A tenant who made payments on time may start to delay or fail to pay due to financial difficulties or other issues. New York tenants have many rights that can make it harder for landlords to ask them to leave. Thus, to avoid getting into legal trouble, you should approach the situation carefully.
The following are four things to do when a tenant doesn’t pay rent.
Review the rental agreement
Of course, you understand the rental agreement’s terms, but it’s beneficial to review it when a tenant fails to pay rent. This allows you to act according to it, protecting you from a breach of contract.
For instance, if you have a grace period, confirm if you can apply a late fee after the set days and how you can do this.
Send a reminder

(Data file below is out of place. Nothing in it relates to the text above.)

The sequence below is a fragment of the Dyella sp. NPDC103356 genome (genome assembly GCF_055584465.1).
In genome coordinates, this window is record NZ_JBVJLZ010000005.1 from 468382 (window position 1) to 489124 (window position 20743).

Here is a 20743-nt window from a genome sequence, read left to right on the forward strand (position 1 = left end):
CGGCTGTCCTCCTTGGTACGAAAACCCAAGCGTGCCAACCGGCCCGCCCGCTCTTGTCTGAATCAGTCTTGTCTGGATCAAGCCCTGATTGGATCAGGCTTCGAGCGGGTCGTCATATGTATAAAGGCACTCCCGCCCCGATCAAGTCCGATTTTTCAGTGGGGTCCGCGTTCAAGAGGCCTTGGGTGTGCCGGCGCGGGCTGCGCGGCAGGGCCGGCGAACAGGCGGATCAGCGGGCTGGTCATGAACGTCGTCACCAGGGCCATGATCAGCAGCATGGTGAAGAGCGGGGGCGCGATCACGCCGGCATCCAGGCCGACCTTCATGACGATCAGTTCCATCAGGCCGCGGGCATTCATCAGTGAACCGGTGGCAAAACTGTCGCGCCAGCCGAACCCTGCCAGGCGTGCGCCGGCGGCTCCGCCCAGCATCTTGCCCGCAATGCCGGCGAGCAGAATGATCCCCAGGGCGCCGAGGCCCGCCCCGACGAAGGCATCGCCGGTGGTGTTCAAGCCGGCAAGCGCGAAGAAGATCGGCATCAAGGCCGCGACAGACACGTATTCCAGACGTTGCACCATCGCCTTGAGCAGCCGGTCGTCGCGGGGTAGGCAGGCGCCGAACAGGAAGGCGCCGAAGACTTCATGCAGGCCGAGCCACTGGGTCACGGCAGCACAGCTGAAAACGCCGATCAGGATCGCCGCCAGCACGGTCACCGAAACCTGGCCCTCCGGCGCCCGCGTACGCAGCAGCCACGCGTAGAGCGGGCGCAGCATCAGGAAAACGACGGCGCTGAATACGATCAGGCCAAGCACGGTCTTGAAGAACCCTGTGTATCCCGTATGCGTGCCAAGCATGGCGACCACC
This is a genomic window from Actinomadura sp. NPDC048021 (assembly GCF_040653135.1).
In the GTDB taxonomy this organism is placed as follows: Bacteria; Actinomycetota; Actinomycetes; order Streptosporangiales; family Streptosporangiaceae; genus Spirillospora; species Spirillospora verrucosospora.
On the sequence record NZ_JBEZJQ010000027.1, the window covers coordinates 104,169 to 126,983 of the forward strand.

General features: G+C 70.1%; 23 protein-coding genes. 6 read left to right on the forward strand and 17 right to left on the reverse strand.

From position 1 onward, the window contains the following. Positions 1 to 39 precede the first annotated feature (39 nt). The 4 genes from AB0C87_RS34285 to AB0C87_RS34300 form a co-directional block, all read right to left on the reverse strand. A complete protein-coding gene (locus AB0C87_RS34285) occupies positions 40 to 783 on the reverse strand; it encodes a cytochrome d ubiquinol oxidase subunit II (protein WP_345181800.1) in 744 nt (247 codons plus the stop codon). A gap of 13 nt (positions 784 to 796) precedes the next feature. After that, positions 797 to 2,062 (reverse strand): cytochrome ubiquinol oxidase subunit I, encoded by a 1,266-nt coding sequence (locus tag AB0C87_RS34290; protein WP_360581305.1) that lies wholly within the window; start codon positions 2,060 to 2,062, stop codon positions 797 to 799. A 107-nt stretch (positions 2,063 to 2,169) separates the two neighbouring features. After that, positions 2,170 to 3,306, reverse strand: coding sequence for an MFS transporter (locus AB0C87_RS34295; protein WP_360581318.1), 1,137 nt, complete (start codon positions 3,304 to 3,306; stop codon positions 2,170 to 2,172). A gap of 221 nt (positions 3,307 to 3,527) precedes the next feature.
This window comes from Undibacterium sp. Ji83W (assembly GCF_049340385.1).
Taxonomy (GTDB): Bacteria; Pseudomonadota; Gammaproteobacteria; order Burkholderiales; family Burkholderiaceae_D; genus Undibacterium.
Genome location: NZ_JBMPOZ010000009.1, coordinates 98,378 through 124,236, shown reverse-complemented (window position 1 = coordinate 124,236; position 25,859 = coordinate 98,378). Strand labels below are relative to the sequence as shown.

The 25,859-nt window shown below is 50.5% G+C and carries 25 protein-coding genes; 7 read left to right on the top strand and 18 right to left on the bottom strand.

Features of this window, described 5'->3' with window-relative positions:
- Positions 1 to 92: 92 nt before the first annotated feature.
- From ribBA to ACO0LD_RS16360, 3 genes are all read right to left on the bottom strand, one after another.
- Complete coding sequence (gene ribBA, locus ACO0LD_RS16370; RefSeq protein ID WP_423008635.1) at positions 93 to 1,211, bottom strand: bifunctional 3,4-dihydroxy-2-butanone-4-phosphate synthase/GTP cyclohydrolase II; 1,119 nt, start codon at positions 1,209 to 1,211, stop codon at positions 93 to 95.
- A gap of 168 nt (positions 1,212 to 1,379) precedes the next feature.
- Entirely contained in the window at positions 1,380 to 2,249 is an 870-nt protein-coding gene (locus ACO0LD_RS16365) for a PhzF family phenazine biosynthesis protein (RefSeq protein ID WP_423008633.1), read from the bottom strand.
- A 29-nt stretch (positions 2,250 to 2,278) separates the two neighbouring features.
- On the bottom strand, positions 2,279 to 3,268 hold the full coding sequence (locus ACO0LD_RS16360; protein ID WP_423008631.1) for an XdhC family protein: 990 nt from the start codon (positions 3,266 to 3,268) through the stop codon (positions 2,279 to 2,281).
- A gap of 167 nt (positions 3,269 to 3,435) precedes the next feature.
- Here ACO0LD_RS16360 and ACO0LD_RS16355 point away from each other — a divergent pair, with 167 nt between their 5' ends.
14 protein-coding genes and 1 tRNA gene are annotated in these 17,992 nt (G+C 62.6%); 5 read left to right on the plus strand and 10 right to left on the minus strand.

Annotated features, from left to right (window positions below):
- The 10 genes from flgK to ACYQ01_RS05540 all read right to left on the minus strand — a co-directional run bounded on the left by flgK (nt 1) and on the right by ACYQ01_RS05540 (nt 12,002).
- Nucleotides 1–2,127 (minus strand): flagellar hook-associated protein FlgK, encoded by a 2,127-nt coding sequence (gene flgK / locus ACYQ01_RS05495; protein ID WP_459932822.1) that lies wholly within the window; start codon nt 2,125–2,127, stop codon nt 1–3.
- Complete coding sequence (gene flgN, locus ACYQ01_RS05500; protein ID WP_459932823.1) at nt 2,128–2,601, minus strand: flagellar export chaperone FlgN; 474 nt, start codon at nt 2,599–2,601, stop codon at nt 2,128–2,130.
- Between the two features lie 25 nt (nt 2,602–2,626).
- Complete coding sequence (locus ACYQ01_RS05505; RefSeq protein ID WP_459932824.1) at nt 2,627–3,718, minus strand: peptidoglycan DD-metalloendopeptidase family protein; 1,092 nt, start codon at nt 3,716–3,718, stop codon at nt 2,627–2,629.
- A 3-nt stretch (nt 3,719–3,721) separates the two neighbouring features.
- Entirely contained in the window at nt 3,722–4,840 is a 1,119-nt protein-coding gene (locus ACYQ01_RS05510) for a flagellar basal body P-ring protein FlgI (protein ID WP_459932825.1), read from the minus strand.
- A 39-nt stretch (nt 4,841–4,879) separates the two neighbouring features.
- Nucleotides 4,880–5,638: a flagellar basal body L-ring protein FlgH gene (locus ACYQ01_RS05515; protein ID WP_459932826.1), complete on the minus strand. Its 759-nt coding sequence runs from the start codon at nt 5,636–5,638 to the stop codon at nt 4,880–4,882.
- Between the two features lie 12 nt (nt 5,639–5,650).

You should send the tenant a written reminder of the late payment. Give them the benefit of the doubt that they may have forgotten to pay. Your notice should include:
- The tenant’s name and address
- Current date,
- Purpose of the notice
- Amount overdue
- Rent due date, and other crucial details.
You should keep a copy of the notice.
If the tenant fails to respond to the notice after a reasonable time, you should call them to follow up. This call serves the same purpose as the previous notice– to remind them to pay rent.
Send a pay or quit notice
If the tenant does not respond after the call, you should deliver a pay or quit notice personally. This will inform them that if they don’t pay the amount overdue, they may be evicted.
If your tenant does not pay after the pay or quit notice, you should get legal help to learn more about your options.